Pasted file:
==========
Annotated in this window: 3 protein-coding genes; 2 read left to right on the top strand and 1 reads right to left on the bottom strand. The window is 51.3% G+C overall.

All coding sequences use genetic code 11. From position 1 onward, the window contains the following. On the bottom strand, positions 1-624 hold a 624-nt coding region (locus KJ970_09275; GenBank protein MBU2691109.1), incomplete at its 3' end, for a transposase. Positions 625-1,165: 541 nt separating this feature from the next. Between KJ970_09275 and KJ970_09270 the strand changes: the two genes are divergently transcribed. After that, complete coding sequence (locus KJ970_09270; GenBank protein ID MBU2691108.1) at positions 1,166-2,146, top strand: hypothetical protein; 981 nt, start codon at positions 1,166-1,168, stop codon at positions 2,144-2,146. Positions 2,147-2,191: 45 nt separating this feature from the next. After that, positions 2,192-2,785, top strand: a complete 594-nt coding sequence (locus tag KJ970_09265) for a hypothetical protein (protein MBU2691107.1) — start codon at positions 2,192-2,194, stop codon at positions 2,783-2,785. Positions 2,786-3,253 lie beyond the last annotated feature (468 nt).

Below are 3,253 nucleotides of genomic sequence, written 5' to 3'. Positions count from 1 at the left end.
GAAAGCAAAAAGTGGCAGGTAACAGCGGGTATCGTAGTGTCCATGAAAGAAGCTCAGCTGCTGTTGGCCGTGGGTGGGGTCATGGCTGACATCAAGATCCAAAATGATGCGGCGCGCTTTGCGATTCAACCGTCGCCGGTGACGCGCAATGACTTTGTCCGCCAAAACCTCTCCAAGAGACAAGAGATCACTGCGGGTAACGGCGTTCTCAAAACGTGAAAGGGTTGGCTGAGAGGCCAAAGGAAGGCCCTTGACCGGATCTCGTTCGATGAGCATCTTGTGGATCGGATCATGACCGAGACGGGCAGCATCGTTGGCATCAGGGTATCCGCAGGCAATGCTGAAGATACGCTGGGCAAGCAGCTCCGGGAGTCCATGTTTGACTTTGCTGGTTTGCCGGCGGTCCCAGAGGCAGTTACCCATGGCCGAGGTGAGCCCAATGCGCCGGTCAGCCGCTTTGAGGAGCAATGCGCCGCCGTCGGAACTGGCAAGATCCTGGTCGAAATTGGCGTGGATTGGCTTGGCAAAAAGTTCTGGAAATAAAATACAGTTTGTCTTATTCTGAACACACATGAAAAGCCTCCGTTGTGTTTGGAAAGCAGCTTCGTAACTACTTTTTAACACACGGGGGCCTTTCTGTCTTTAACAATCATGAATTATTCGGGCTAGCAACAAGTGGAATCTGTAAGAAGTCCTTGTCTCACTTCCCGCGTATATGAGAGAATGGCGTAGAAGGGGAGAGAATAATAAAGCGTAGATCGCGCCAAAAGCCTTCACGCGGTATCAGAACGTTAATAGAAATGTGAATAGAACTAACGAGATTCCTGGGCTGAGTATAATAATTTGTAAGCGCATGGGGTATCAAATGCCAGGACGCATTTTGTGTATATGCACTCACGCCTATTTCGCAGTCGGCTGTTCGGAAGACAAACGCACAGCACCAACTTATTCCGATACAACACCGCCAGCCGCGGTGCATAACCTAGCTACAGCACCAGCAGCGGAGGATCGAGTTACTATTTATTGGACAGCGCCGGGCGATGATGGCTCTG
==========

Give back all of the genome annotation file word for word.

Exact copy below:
Annotated in this window: 3 protein-coding genes; 2 read left to right on the top strand and 1 reads right to left on the bottom strand. The window is 51.3% G+C overall.

All coding sequences use genetic code 11. From position 1 onward, the window contains the following. On the bottom strand, positions 1-624 hold a 624-nt coding region (locus KJ970_09275; GenBank protein MBU2691109.1), incomplete at its 3' end, for a transposase. Positions 625-1,165: 541 nt separating this feature from the next. Between KJ970_09275 and KJ970_09270 the strand changes: the two genes are divergently transcribed. After that, complete coding sequence (locus KJ970_09270; GenBank protein ID MBU2691108.1) at positions 1,166-2,146, top strand: hypothetical protein; 981 nt, start codon at positions 1,166-1,168, stop codon at positions 2,144-2,146. Positions 2,147-2,191: 45 nt separating this feature from the next. After that, positions 2,192-2,785, top strand: a complete 594-nt coding sequence (locus tag KJ970_09265) for a hypothetical protein (protein MBU2691107.1) — start codon at positions 2,192-2,194, stop codon at positions 2,783-2,785. Positions 2,786-3,253 lie beyond the last annotated feature (468 nt).

Below are 3,253 nucleotides of genomic sequence, written 5' to 3'. Positions count from 1 at the left end.
GAAAGCAAAAAGTGGCAGGTAACAGCGGGTATCGTAGTGTCCATGAAAGAAGCTCAGCTGCTGTTGGCCGTGGGTGGGGTCATGGCTGACATCAAGATCCAAAATGATGCGGCGCGCTTTGCGATTCAACCGTCGCCGGTGACGCGCAATGACTTTGTCCGCCAAAACCTCTCCAAGAGACAAGAGATCACTGCGGGTAACGGCGTTCTCAAAACGTGAAAGGGTTGGCTGAGAGGCCAAAGGAAGGCCCTTGACCGGATCTCGTTCGATGAGCATCTTGTGGATCGGATCATGACCGAGACGGGCAGCATCGTTGGCATCAGGGTATCCGCAGGCAATGCTGAAGATACGCTGGGCAAGCAGCTCCGGGAGTCCATGTTTGACTTTGCTGGTTTGCCGGCGGTCCCAGAGGCAGTTACCCATGGCCGAGGTGAGCCCAATGCGCCGGTCAGCCGCTTTGAGGAGCAATGCGCCGCCGTCGGAACTGGCAAGATCCTGGTCGAAATTGGCGTGGATTGGCTTGGCAAAAAGTTCTGGAAATAAAATACAGTTTGTCTTATTCTGAACACACATGAAAAGCCTCCGTTGTGTTTGGAAAGCAGCTTCGTAACTACTTTTTAACACACGGGGGCCTTTCTGTCTTTAACAATCATGAATTATTCGGGCTAGCAACAAGTGGAATCTGTAAGAAGTCCTTGTCTCACTTCCCGCGTATATGAGAGAATGGCGTAGAAGGGGAGAGAATAATAAAGCGTAGATCGCGCCAAAAGCCTTCACGCGGTATCAGAACGTTAATAGAAATGTGAATAGAACTAACGAGATTCCTGGGCTGAGTATAATAATTTGTAAGCGCATGGGGTATCAAATGCCAGGACGCATTTTGTGTATATGCACTCACGCCTATTTCGCAGTCGGCTGTTCGGAAGACAAACGCACAGCACCAACTTATTCCGATACAACACCGCCAGCCGCGGTGCATAACCTAGCTACAGCACCAGCAGCGGAGGATCGAGTTACTATTTATTGGACAGCGCCGGGCGATGATGGCTCTG